Effective Leadership.

Carl Mitchell was delighted to accept a job in the British branch office of General Products,
Inc., a multinational consumer products corporation. Two months later, Mitchell was
miserable. The problem was George Garrow, the general manager in charge of the British branch, to whom Mitchell reported.
Garrow had worked his way into the general manager’s position by “keeping his nose clean” and not making mistakes, which he accomplished by avoiding controversial and risky decisions. As Mitchell complained to his wife, “Any time I ask him to make a decision, he just wants us to dig deeper and provide 30 more pages of data, most of which are irrelevant. I can’t get any improvements started.”
Garrow seemed terrified of departing from the status quo, but Mitchell was planning changes to the line of frozen breakfast foods he was in charge of and needed Garrow’s support. While competitors were introducing new frozen breakfast products, Garrow clung to what was familiar—a 1990s package design and breakfast foods that were laden
with fat and sodium. Sales were stagnating and grocers were giving shelf space to more
successful products. Running out of patience and Struggling to stay motivated, Mitchell 
decided to make one last attempt to persuade Garrow to revamp the frozen breakfast line. After Garrow agreed to listen to his ideas, Mitchell went to work, scrambling to pull together the extensive data he knew would be required to make Garrow feel comfortable rolling out a new line of frozen breakfast foods for the health-conscious consumer.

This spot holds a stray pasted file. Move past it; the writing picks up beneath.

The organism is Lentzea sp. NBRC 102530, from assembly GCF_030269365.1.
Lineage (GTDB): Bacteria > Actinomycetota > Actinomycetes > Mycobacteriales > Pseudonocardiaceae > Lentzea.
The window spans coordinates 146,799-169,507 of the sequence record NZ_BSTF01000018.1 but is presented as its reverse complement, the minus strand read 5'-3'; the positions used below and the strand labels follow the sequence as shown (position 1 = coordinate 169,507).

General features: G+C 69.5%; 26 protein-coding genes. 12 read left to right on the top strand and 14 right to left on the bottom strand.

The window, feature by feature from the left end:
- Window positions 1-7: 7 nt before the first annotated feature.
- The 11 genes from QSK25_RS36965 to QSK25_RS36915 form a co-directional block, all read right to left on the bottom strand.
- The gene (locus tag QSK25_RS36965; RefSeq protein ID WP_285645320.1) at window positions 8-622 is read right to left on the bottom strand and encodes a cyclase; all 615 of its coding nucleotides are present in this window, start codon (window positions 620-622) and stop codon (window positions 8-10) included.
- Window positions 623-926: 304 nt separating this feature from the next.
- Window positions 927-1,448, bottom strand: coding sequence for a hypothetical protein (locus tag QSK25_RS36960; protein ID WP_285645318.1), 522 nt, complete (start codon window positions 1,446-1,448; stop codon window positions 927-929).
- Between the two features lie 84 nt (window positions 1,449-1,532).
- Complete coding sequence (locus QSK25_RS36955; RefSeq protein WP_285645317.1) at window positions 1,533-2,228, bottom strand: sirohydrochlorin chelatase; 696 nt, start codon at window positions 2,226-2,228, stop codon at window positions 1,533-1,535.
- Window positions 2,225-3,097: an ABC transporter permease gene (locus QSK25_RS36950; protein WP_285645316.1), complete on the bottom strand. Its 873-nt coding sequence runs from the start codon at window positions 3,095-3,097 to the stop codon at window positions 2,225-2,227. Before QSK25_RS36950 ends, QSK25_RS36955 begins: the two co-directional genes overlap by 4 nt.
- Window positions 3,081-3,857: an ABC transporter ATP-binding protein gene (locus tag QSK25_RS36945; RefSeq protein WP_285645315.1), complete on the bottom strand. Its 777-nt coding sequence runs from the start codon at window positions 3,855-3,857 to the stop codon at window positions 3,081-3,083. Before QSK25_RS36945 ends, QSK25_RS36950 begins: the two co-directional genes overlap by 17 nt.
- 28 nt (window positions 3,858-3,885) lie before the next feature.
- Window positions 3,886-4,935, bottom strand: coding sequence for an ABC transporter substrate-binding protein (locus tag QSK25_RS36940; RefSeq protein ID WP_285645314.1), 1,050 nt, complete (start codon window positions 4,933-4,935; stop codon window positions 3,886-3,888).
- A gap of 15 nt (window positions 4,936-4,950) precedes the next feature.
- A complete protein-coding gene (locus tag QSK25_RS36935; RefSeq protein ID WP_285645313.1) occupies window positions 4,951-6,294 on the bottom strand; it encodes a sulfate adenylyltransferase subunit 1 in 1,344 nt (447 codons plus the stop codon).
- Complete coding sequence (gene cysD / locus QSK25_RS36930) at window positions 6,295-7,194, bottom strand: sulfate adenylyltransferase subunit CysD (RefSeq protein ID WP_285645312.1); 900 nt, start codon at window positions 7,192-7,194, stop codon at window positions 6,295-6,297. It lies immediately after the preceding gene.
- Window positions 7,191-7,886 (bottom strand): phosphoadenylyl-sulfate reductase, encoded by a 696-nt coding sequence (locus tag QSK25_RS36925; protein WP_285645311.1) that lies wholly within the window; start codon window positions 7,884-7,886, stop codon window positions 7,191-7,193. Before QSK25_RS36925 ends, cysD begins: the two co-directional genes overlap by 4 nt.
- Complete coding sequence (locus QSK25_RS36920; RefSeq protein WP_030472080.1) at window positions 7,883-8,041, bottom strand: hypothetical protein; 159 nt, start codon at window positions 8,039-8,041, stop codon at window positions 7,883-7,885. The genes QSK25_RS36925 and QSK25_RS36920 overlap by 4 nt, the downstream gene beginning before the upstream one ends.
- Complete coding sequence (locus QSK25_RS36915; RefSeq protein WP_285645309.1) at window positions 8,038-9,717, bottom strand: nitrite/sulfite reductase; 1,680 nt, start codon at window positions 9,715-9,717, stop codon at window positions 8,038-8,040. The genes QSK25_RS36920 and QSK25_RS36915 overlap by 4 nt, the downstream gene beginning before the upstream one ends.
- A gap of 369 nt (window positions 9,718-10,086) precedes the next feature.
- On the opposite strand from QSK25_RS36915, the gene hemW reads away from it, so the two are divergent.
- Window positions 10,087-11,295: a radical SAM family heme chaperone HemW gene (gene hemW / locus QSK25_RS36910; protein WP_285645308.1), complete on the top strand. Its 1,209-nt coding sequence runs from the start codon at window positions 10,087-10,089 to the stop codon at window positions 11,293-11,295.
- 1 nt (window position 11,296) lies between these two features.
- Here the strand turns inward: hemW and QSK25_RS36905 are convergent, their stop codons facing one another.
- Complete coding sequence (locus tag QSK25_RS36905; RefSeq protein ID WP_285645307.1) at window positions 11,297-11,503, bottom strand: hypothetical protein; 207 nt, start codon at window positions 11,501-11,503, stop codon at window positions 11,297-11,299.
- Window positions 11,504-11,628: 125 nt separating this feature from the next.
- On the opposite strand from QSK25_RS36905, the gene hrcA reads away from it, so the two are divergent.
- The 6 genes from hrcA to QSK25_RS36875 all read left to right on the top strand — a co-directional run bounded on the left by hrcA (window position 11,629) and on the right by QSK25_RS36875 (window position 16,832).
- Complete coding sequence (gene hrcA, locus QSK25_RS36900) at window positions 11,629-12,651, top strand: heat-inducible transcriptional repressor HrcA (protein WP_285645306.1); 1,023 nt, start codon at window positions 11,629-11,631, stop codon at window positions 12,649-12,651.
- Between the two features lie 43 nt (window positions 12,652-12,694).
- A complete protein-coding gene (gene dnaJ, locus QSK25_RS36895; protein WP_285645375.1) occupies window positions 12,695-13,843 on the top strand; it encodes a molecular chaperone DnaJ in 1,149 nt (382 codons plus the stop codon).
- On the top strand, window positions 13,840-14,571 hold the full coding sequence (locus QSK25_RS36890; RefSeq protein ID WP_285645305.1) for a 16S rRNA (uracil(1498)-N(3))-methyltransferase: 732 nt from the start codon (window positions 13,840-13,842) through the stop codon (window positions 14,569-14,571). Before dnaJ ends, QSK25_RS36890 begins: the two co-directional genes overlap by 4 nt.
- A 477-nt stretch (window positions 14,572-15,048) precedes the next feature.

For the next four weeks, Mitchell and two product managers worked extensive over 
time, gathering data and developing a plan. They studied competitors, researched consumer breakfast habits, and hired a Chicago design firm to mock up a new package design.
They even met with a dietician to analyze the fat and sugar content of the most popular 
breakfast foods and develop healthier options. Believing he had a solid plan, Mitchell then held focus groups to fine-tune the final details of the plan. Finally, Mitchell and the product managers prepared a PowerPoint deck and practiced their presentation. They 
were ready to present their ideas to Garrow.
On the morning of the presentation, Mitchell was ecstatic. Looking to one of the 
product managers, Mitchell said, “This plan is brilliant. Thanks for all your creative work on a tight schedule. I can hardly wait to present our data and product plan. We’re all
exhausted, but there’s going to be a payoff.”
Unfortunately, Garrow didn’t share this enthusiasm. He was quiet during the presentation and looked at his watch several times. Sensing Garrow’s uneasiness, Mitchell quickly wrapped up his presentation, saying, “As supported by our research presented this morning, I am convinced General Products can successfully launch the following low- fat, low-Sugar frozen breakfast items: a home-style, organic wheat waffle and a breakfast sandwich made of low-fat yogurt and whole wheat cereal wafers.”